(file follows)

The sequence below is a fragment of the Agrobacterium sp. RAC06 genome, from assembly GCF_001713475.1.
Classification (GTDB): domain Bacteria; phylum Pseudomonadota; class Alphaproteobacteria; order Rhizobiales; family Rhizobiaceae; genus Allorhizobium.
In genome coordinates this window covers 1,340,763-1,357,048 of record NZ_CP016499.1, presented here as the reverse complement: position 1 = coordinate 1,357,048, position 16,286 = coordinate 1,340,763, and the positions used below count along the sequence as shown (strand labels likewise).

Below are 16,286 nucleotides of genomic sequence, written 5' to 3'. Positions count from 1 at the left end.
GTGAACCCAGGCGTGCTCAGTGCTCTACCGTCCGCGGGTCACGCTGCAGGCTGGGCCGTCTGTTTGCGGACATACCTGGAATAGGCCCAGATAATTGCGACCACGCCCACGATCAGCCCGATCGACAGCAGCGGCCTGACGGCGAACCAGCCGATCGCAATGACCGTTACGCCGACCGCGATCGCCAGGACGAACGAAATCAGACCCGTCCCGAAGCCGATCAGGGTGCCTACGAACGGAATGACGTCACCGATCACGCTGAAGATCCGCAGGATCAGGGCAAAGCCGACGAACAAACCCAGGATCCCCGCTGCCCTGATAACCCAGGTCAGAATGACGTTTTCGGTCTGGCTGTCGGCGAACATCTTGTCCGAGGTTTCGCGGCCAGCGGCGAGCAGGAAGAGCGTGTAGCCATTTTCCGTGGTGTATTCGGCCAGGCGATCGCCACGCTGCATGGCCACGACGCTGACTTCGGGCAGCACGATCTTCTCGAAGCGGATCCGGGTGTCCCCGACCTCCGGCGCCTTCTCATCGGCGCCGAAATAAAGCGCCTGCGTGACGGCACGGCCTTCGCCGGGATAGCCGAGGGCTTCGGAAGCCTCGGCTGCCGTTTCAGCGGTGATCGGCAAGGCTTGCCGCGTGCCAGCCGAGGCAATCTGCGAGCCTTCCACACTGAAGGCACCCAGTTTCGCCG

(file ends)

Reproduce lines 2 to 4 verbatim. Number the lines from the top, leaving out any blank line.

Classification (GTDB): domain Bacteria; phylum Pseudomonadota; class Alphaproteobacteria; order Rhizobiales; family Rhizobiaceae; genus Allorhizobium.
In genome coordinates this window covers 1,340,763-1,357,048 of record NZ_CP016499.1, presented here as the reverse complement: position 1 = coordinate 1,357,048, position 16,286 = coordinate 1,340,763, and the positions used below count along the sequence as shown (strand labels likewise).

Below are 16,286 nucleotides of genomic sequence, written 5' to 3'. Positions count from 1 at the left end.